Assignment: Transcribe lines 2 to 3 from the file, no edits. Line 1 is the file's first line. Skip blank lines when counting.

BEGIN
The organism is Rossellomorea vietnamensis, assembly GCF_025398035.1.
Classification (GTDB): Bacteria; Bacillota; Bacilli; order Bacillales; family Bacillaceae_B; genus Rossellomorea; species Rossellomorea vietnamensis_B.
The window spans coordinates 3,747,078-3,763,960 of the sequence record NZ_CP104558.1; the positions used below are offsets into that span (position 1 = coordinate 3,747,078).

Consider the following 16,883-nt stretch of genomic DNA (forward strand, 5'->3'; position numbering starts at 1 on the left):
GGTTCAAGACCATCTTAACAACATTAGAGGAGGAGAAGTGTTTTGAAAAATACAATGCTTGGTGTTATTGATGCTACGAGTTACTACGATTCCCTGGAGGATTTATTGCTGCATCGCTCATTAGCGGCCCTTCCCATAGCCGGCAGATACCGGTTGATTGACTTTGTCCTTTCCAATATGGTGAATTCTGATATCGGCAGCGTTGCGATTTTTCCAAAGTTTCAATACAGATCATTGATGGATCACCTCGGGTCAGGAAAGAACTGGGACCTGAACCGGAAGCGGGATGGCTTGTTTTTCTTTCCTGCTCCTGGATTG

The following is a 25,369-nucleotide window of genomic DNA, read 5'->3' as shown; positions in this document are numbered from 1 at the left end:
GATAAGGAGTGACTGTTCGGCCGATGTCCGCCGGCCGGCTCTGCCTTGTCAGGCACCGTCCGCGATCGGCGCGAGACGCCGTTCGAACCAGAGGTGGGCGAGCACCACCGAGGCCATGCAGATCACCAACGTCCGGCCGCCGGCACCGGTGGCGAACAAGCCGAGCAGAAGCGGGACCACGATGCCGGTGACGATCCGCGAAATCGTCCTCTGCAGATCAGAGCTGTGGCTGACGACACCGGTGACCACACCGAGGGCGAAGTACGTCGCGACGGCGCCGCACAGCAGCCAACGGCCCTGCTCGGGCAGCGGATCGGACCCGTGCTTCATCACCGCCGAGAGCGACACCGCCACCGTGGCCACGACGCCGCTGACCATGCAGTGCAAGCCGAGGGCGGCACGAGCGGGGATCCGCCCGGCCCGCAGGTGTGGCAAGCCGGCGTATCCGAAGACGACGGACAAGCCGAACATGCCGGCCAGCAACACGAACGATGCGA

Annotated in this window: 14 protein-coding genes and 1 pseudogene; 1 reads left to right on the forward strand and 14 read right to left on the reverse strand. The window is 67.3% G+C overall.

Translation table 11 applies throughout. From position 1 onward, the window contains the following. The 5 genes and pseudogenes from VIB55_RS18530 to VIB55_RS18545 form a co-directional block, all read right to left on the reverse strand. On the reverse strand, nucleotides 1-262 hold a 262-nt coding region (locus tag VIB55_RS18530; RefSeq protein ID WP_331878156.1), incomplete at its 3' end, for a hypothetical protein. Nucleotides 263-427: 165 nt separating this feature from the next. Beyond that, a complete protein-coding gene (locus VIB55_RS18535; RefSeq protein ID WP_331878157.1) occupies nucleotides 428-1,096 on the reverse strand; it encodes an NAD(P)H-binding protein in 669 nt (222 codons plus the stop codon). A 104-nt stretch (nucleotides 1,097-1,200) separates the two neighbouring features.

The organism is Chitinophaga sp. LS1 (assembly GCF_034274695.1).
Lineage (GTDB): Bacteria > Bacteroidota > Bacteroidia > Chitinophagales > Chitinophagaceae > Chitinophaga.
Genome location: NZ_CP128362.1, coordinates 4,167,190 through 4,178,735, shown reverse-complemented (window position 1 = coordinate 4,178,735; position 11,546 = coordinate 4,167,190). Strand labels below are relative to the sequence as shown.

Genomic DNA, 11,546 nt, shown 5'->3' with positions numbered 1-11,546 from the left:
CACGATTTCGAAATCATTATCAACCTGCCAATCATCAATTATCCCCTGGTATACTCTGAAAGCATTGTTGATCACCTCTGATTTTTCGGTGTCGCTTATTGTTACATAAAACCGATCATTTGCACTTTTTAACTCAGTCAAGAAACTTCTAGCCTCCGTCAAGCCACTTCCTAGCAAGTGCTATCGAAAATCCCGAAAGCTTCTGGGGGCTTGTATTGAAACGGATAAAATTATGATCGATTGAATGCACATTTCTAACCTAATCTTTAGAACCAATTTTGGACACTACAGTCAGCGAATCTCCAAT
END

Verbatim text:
Classification (GTDB): Bacteria; Bacillota; Bacilli; order Bacillales; family Bacillaceae_B; genus Rossellomorea; species Rossellomorea vietnamensis_B.
The window spans coordinates 3,747,078-3,763,960 of the sequence record NZ_CP104558.1; the positions used below are offsets into that span (position 1 = coordinate 3,747,078).